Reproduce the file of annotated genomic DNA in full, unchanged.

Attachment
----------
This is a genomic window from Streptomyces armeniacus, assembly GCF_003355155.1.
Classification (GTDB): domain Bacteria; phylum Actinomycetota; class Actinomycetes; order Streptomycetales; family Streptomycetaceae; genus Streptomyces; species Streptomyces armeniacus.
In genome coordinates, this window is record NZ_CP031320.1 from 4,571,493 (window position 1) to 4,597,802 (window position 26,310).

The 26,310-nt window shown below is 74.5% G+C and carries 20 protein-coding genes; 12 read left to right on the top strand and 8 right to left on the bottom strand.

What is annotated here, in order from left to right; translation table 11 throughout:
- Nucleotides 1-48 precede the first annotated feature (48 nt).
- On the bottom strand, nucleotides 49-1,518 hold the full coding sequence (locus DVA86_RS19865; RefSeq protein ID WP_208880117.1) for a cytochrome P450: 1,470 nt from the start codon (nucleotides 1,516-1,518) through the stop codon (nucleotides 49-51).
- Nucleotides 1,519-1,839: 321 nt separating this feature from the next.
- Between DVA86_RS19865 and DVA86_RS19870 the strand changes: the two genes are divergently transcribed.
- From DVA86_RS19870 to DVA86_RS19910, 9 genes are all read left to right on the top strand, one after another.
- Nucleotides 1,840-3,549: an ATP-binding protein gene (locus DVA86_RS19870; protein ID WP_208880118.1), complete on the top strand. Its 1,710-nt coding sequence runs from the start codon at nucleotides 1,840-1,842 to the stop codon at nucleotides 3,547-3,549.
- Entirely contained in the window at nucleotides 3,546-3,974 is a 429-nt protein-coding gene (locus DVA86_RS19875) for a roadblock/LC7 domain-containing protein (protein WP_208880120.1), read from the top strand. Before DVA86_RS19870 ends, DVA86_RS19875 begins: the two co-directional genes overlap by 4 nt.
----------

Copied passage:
This is a genomic window from Streptomyces armeniacus, assembly GCF_003355155.1.
Classification (GTDB): domain Bacteria; phylum Actinomycetota; class Actinomycetes; order Streptomycetales; family Streptomycetaceae; genus Streptomyces; species Streptomyces armeniacus.
In genome coordinates, this window is record NZ_CP031320.1 from 4,571,493 (window position 1) to 4,597,802 (window position 26,310).

The 26,310-nt window shown below is 74.5% G+C and carries 20 protein-coding genes; 12 read left to right on the top strand and 8 right to left on the bottom strand.

What is annotated here, in order from left to right; translation table 11 throughout:
- Nucleotides 1-48 precede the first annotated feature (48 nt).
- On the bottom strand, nucleotides 49-1,518 hold the full coding sequence (locus DVA86_RS19865; RefSeq protein ID WP_208880117.1) for a cytochrome P450: 1,470 nt from the start codon (nucleotides 1,516-1,518) through the stop codon (nucleotides 49-51).
- Nucleotides 1,519-1,839: 321 nt separating this feature from the next.
- Between DVA86_RS19865 and DVA86_RS19870 the strand changes: the two genes are divergently transcribed.
- From DVA86_RS19870 to DVA86_RS19910, 9 genes are all read left to right on the top strand, one after another.
- Nucleotides 1,840-3,549: an ATP-binding protein gene (locus DVA86_RS19870; protein ID WP_208880118.1), complete on the top strand. Its 1,710-nt coding sequence runs from the start codon at nucleotides 1,840-1,842 to the stop codon at nucleotides 3,547-3,549.
- Entirely contained in the window at nucleotides 3,546-3,974 is a 429-nt protein-coding gene (locus DVA86_RS19875) for a roadblock/LC7 domain-containing protein (protein WP_208880120.1), read from the top strand. Before DVA86_RS19870 ends, DVA86_RS19875 begins: the two co-directional genes overlap by 4 nt.